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» About Me Travis Warrington

About Me

People who blog and read blogs often want to know that what they are reading comes from a legit source. I hope the following is sufficient for my audience to recognize my knowledge, background and expertise on the subjects I write about.

I was born and raised in the Seattle-area, Washington State. My undergraduate career was at Western Washington University in Bellingham, WA; majored in cultural anthropology and minoring in religious studies. I enjoy studying culture because of its vastness and little universality. Religion fascinates me because so many people believe in various faiths – which revolve around catering their lives to something they will never see with their eyes yet live in altruistic manners that goes against our mammalian biologics.

During the last year at Western, I was a Lifestyle Advisor with Western Men Against Violence via the Mens Violence Prevention Project – promoting the message that “[u]ntil men join the movement towards gender equality, violence and violent culture will persist unquestioned.” Thus, stemmed my feminist views.

After school I joined the Peace Corps (The Gambia-’08-’10) as a Health and Community Development Extensionist, where I utilized my training in cultural integration and participatory action research (PAR) to good use. Amongst small projects of teaching English at my village’s grade school and giving (in)formal health talks to women regarding their children’s health, I was involved with two bush road reconstruction projects. One of these projects involved Engineers Without Borders-USA via Rowan University’s Engineering Department’s Chapter. With EWB, I acted as a grassroots consultant and translator.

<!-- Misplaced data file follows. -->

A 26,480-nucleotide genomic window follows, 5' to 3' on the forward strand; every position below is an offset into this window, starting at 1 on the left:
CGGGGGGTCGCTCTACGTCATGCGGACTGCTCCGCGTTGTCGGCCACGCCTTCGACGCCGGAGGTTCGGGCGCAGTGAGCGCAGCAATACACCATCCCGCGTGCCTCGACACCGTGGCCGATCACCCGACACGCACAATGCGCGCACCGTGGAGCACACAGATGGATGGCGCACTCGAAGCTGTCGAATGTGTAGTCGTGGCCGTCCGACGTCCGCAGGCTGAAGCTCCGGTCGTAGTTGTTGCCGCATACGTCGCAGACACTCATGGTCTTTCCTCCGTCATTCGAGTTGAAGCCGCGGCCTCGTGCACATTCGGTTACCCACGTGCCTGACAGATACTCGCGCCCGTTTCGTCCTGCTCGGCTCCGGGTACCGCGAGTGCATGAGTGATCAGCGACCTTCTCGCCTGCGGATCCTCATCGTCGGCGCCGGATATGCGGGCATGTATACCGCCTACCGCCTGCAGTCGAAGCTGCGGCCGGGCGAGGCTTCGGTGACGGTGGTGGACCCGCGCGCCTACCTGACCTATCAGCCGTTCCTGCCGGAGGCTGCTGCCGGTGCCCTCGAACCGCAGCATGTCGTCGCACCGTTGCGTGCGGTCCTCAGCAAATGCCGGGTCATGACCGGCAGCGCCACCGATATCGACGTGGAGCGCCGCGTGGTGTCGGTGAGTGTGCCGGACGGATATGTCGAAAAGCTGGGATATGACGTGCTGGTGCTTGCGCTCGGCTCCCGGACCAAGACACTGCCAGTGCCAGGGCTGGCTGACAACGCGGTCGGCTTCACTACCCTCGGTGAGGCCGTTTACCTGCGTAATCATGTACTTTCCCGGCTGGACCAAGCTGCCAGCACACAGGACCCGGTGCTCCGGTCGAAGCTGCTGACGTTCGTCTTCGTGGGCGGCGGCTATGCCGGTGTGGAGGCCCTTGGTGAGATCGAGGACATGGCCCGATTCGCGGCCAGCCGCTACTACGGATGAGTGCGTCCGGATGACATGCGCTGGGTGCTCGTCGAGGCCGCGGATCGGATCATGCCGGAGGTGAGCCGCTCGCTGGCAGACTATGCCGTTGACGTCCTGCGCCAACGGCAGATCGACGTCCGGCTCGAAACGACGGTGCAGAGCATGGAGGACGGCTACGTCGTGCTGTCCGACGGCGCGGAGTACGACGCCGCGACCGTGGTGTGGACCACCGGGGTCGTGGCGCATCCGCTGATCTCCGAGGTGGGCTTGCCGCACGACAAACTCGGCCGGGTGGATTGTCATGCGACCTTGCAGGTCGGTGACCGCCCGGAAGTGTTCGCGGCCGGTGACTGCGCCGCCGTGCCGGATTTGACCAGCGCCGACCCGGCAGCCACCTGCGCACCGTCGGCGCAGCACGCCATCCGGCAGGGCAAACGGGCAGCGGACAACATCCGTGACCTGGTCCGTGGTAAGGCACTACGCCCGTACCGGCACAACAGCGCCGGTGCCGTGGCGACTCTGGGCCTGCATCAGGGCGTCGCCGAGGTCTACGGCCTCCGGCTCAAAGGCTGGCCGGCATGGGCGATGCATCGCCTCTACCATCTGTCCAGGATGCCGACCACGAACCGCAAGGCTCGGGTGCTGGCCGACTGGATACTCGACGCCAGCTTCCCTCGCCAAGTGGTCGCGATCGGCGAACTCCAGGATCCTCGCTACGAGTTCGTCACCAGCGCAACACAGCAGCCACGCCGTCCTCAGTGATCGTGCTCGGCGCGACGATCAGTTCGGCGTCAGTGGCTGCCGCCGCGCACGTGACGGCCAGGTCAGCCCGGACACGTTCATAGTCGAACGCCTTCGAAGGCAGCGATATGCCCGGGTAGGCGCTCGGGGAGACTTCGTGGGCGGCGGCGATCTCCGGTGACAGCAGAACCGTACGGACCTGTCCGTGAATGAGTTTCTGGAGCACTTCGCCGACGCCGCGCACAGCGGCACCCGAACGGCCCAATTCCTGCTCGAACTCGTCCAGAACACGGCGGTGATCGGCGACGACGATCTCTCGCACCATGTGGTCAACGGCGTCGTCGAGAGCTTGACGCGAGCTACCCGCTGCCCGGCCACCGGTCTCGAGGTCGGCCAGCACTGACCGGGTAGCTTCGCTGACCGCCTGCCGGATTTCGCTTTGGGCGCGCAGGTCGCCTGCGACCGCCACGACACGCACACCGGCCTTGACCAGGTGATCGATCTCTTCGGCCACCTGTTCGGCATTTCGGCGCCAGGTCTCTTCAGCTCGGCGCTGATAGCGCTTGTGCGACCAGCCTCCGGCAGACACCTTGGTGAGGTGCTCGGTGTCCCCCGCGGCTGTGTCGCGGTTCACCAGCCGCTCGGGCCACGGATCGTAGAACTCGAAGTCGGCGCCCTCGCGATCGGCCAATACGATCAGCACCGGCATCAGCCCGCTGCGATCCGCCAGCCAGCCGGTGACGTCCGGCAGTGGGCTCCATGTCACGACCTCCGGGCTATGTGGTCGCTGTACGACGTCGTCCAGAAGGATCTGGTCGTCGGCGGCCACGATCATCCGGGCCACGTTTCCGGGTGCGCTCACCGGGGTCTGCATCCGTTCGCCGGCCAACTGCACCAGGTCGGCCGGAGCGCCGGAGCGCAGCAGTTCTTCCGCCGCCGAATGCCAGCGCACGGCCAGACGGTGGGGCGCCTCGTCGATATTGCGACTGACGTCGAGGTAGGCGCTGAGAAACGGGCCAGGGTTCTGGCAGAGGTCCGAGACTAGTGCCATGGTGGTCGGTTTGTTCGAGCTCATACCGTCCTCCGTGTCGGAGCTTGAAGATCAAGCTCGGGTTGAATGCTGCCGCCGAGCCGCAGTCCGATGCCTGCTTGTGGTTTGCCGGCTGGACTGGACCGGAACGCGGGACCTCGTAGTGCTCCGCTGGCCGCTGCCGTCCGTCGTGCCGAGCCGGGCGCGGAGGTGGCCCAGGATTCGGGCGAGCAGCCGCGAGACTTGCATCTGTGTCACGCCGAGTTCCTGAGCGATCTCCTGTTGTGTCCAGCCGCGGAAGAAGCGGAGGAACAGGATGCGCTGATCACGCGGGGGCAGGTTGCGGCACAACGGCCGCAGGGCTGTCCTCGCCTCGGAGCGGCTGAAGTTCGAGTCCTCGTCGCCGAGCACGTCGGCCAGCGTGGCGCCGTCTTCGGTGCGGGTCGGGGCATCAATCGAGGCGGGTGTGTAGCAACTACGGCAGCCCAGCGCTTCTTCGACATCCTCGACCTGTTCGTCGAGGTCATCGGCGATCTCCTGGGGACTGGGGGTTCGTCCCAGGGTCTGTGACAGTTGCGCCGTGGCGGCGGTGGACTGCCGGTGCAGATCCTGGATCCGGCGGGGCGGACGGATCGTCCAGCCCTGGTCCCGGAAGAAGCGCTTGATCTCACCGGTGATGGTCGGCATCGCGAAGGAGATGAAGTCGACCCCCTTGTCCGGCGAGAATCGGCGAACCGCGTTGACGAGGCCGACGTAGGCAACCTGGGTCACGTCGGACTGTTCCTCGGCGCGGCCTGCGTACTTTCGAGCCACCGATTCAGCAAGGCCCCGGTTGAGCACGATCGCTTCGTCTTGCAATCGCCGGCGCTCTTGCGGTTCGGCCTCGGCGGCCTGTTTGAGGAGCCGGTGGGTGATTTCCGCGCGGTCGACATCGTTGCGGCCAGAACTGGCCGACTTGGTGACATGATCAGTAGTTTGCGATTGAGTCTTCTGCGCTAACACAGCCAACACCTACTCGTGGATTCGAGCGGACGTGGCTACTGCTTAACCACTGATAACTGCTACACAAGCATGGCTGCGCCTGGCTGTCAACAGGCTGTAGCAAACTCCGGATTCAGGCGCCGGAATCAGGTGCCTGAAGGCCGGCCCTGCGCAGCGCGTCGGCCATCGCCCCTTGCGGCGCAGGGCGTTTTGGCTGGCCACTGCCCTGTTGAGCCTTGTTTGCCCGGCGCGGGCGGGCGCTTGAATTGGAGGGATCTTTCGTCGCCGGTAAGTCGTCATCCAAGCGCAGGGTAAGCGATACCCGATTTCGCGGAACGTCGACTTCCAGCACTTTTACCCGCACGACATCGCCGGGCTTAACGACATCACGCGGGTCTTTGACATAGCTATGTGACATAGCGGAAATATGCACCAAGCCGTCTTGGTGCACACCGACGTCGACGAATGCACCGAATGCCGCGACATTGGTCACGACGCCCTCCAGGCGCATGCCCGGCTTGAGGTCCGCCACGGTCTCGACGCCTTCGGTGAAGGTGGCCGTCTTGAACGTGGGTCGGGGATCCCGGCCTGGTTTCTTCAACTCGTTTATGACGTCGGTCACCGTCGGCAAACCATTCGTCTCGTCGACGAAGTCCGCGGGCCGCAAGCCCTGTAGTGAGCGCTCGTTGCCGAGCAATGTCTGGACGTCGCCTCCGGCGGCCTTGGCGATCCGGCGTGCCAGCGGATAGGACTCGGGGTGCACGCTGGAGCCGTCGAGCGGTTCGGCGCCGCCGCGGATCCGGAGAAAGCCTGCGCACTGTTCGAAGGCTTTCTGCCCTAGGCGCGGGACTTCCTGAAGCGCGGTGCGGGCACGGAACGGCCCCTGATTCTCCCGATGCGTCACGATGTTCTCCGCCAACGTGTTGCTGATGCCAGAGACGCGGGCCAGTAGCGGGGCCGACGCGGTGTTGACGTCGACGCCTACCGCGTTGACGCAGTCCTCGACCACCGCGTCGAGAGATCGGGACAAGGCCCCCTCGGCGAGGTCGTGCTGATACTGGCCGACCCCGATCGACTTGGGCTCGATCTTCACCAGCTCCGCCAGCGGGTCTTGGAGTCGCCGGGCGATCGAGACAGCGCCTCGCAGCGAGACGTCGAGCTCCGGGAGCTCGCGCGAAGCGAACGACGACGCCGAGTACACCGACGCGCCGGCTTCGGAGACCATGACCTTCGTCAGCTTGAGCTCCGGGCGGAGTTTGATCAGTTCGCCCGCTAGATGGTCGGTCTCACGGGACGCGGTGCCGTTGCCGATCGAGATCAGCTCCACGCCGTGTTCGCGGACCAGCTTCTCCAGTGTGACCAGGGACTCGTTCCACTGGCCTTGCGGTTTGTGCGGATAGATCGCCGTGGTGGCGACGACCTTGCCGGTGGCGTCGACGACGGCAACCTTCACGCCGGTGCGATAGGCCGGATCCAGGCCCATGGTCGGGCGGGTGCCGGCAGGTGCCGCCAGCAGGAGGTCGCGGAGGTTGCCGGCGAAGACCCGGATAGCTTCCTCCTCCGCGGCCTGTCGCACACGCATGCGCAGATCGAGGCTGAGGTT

Within my relationship with Rowan, I was given the chance to work with their Engineering Department’s Engineering Innovators Without Borders (EIWB) to implement their ‘human powered grain crusher‘ (or what I called a ‘bike-pedal powered millet milling machine’). My task was to find funding for the project and seek out/work with local agents to sustainably and locally re-create this device towards assuring that it would replace the mortar and pestle throughout the country. I also did GAD work with Gambians and trained incoming volunteers.

I am a graduate of two Masters degrees (dual MAs) in Sustainable International Development & Coexistence and Conflict at The Heller School for Social Policy and Management at Brandeis University in Waltham, MA. I am a firm believer that in many global situations, conflict and development go hand-in-hand. I see my future career as striving to work throughout continental Africa at the heart of conflict towards progressing communities sustainably. See “My Vision” here.

After two years of graduate courses and securing two competitive fellowships – Boren Fellowship and the PON Summer Fellow (see PON bio here)– I spent 6 months in the region of Casamance, Senegal (June – November 2012) conducting research to complete my dual Masters degrees. In June – July I was engaged in intensive language training in the Pulaar dialect of Pula Futa. Between August and November I  conducted original field research on conflict management cultural norms and practices of the Fula ethnic group throughout the region. In doing so, I partnered and consulted for West African Network for Peacebuilding’s office in Ziguinchor, Senegal.

I graduated from Heller in February 2013 with said Masters degrees. I then moved to Nairobi in hopes of expanding upon my regional focus. I currently work for a small NGO in South Sudan addressing protection concerns and engaging communities in community-based peacebuilding both pre- and post-crisis.

*Views and opinions posted on this blog are my own, and do not reflect the mandate and stance of my NGO*

In my spare time I like to go hiking, camping, cycling, and bouldering. When I am not outside, I love to cook (See the Peace Corps/The Gambia Cookbook here).